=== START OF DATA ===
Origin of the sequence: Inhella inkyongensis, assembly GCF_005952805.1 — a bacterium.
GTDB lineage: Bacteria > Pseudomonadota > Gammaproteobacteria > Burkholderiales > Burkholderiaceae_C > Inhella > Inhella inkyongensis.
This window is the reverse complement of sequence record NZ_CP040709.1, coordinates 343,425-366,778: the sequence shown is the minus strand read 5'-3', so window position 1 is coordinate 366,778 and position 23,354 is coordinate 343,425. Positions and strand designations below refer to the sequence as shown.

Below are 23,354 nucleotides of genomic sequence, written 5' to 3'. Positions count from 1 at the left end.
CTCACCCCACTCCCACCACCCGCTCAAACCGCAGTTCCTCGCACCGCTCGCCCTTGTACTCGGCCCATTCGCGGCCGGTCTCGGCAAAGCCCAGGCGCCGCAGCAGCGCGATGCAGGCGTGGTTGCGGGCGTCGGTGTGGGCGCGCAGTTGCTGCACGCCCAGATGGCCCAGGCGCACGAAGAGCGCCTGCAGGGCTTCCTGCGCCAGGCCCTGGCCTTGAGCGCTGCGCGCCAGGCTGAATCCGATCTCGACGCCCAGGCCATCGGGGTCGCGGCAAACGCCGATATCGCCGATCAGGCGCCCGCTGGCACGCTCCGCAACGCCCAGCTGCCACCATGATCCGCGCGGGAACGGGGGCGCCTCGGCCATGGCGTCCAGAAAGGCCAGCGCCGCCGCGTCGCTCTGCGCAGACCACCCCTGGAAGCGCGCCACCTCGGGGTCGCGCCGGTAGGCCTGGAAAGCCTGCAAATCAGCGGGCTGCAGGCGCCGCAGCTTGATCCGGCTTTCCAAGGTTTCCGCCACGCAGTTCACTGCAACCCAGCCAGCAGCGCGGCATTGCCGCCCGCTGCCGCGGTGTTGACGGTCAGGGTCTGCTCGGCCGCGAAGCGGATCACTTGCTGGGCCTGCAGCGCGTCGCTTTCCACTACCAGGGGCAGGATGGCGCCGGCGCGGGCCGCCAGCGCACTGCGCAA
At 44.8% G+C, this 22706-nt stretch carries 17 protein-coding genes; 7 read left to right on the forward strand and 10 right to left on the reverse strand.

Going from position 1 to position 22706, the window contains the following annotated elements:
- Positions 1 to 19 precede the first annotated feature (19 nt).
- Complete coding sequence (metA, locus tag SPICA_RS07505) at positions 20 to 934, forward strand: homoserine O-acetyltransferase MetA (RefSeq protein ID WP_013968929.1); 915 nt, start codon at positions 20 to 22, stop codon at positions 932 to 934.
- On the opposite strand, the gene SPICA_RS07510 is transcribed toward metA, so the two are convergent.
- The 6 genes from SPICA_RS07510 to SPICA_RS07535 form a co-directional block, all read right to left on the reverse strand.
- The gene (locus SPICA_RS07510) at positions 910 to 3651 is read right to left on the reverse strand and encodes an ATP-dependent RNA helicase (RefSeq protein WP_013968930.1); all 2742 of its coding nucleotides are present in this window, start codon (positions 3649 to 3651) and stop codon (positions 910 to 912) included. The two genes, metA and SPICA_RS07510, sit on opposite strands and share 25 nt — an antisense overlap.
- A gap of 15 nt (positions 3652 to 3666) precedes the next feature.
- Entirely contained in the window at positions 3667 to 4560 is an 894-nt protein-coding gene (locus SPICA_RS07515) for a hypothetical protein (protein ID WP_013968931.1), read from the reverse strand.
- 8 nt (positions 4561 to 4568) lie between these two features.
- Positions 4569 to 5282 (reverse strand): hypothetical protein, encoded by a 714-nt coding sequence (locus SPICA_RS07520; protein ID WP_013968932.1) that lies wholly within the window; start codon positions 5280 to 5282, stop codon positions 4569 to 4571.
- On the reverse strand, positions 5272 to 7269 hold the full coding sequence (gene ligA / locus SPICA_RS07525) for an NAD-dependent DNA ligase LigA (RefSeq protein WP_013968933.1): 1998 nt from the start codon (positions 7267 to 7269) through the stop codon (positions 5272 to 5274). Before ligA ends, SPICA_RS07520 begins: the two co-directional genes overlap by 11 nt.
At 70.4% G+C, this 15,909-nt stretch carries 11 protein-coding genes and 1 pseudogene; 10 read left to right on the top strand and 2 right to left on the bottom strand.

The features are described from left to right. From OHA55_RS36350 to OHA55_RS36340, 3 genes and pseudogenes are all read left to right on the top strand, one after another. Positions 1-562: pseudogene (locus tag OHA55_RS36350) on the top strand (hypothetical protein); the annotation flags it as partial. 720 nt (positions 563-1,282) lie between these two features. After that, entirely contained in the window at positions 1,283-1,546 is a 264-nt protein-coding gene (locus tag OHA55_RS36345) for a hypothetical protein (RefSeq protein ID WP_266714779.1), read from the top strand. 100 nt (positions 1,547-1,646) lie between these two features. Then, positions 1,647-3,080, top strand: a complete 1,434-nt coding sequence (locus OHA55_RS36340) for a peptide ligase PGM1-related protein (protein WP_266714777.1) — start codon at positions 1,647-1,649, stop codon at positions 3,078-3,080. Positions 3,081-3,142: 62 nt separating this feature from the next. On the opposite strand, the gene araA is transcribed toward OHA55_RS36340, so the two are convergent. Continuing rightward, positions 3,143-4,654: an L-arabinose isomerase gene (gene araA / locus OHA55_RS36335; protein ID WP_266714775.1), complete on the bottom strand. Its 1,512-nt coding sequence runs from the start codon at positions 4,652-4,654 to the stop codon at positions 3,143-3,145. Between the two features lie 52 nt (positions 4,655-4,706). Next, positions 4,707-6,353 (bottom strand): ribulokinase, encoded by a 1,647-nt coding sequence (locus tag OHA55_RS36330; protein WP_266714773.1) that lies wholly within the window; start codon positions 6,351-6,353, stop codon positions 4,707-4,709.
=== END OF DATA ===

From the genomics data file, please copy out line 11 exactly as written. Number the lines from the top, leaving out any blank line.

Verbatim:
- The 6 genes from SPICA_RS07510 to SPICA_RS07535 form a co-directional block, all read right to left on the reverse strand.